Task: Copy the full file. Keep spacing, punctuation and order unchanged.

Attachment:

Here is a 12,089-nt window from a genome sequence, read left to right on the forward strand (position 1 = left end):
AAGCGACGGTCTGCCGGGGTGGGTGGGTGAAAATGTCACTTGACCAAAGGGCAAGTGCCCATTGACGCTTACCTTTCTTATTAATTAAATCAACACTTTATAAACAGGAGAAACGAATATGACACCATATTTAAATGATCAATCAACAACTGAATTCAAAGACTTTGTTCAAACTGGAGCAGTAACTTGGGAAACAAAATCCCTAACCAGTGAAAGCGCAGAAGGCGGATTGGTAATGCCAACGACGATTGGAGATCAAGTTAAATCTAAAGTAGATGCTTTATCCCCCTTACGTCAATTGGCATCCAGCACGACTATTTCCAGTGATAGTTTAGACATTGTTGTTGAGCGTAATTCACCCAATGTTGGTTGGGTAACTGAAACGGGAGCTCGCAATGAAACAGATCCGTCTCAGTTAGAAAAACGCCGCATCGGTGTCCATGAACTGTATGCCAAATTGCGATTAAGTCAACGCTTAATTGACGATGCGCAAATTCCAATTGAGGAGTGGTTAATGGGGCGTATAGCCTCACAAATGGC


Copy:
Here is a 12,089-nt window from a genome sequence, read left to right on the forward strand (position 1 = left end):
AAGCGACGGTCTGCCGGGGTGGGTGGGTGAAAATGTCACTTGACCAAAGGGCAAGTGCCCATTGACGCTTACCTTTCTTATTAATTAAATCAACACTTTATAAACAGGAGAAACGAATATGACACCATATTTAAATGATCAATCAACAACTGAATTCAAAGACTTTGTTCAAACTGGAGCAGTAACTTGGGAAACAAAATCCCTAACCAGTGAAAGCGCAGAAGGCGGATTGGTAATGCCAACGACGATTGGAGATCAAGTTAAATCTAAAGTAGATGCTTTATCCCCCTTACGTCAATTGGCATCCAGCACGACTATTTCCAGTGATAGTTTAGACATTGTTGTTGAGCGTAATTCACCCAATGTTGGTTGGGTAACTGAAACGGGAGCTCGCAATGAAACAGATCCGTCTCAGTTAGAAAAACGCCGCATCGGTGTCCATGAACTGTATGCCAAATTGCGATTAAGTCAACGCTTAATTGACGATGCGCAAATTCCAATTGAGGAGTGGTTAATGGGGCGTATAGCCTCACAAATGGC